|This article needs additional citations for verification. (January 2017) (Learn how and when to remove this template message)|
|Domestic dog (Canis lupus familiaris)|
The Bullenbeisser (also known as the German Bulldog) was a breed of dog known for its strength and agility. The breed was closely related to the Bärenbeisser (some believe that the two breeds were the same; the names mean "bull-biter" and "bear-biter," respectively), and the Boxer. It was, in all its aspects, similar to the present Alano Español (Spanish Bulldog) and very alike to the Dogo Argentino, not only in aspect, but also in usage. There were two regional varieties, the Brabanter Bullenbeisser and the Danziger Bullenbeisser. The breed is now extinct.
The Bullenbeisser became extinct by crossbreeding rather than by a decadence of the breed, as happened with the Old Time Bulldog, for instance. The size of the Bull Biters varied from about 40 to 70 cm by 1850; the smaller lived from what today is Netherlands and Belgium, and the bigger, in Germany. In the late 1870s, German breeders Roberth, Konig, and Hopner used the dog to create a new breed, today called the Boxer. Some 30 Bullenbeissers were already crossed by the Boxer Kennel Club of Germany at 1900 in with Bulldogs brought from the British Isles. The blood composition was 50/50 at that time, however, the German owners started crossing their dogs with all kinds of Bulldogs and Boxers, which produced an undistinguishable breed after World War II. One reason why such quantity of German blood was used to create the Boxer dog was the wish to eliminate the excessive white colour of the breed, and the necessity of producing thousands of dogs for one of the most popular breeds in the world.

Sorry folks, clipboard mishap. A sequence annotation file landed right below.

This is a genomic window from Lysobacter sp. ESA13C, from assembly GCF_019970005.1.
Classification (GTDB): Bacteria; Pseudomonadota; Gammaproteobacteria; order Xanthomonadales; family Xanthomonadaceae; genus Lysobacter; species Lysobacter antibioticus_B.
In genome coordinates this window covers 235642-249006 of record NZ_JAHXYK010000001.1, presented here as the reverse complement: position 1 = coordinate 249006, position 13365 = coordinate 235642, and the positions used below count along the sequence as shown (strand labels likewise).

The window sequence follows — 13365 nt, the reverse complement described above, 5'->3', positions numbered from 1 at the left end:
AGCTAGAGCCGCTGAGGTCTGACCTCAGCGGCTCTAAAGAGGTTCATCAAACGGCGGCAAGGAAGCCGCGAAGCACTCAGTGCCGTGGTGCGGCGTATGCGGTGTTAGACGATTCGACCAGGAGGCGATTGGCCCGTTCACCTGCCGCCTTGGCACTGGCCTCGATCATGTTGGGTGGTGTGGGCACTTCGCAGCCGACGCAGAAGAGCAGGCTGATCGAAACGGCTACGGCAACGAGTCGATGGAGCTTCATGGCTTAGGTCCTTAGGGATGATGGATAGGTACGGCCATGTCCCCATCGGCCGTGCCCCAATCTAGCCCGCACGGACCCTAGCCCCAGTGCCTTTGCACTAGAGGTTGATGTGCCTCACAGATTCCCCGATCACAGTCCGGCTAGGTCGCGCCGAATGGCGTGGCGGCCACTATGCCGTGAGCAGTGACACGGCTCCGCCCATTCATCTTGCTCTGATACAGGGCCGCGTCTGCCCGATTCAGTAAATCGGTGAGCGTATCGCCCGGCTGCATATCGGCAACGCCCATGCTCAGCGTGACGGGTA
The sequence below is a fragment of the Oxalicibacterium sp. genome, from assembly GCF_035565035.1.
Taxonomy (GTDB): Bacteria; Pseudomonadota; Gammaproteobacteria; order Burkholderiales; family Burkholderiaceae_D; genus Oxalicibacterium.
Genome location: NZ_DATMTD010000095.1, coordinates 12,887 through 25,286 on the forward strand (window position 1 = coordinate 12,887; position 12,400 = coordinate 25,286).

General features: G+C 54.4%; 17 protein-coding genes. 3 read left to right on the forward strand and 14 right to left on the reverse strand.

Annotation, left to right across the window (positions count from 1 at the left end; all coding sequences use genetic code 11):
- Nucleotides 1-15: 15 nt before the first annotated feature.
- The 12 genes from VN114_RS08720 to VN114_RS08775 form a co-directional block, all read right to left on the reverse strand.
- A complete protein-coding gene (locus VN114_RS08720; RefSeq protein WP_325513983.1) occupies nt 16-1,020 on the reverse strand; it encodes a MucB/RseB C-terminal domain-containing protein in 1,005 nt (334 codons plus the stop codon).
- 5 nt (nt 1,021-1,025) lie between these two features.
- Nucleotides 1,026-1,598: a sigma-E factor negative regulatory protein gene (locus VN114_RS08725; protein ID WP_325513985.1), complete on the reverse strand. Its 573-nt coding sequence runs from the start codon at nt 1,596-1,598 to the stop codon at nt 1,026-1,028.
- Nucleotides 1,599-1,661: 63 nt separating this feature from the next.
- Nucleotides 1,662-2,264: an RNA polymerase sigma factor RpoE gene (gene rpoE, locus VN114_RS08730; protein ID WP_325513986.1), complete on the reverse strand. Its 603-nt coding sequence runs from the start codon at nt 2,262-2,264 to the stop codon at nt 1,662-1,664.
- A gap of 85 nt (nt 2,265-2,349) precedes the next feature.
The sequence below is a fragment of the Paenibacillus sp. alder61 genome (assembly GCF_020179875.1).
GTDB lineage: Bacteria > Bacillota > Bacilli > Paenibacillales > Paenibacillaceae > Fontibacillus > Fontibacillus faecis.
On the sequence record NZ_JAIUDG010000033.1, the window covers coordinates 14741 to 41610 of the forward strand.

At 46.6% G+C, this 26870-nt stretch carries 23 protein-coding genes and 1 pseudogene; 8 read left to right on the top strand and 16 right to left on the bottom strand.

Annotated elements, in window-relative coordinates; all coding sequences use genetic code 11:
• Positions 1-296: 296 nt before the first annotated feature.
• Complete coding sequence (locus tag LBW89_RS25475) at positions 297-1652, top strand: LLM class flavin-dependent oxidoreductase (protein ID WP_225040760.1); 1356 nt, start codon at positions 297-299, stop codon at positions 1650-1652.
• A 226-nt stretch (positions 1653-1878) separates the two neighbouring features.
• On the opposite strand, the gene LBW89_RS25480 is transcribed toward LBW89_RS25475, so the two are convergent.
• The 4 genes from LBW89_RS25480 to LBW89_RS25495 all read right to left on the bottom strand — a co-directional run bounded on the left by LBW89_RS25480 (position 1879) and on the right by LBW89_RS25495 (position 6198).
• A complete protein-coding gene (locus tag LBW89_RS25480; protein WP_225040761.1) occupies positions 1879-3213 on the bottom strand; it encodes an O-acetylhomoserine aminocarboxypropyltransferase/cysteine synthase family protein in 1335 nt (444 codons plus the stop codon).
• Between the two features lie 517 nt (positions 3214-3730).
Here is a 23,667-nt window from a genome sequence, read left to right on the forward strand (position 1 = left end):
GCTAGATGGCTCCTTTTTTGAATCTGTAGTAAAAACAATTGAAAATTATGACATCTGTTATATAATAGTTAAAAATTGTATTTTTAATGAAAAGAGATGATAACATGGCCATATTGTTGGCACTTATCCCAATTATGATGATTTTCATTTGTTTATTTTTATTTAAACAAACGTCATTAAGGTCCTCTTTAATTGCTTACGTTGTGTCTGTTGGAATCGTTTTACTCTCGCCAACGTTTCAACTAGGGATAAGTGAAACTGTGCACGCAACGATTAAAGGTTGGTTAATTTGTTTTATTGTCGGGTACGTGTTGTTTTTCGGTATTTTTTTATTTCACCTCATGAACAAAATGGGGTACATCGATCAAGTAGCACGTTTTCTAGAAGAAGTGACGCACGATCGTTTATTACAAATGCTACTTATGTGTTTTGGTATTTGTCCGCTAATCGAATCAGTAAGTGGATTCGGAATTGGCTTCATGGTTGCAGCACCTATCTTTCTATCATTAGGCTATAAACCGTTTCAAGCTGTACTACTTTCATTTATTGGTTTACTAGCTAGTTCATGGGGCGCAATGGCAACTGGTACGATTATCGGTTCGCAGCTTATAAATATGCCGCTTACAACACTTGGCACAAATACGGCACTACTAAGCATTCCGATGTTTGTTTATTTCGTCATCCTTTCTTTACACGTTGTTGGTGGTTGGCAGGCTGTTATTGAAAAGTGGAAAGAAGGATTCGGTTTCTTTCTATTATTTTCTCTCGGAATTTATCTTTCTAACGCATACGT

- Royal Canin. "Canine Health Nutrition - MAXI Dog Origin (Boxer)". Retrieved 2007-08-04.
- SarahsDogs.com. "Sarah's Dogs: Breeds: Boxer". Retrieved 2007-08-04.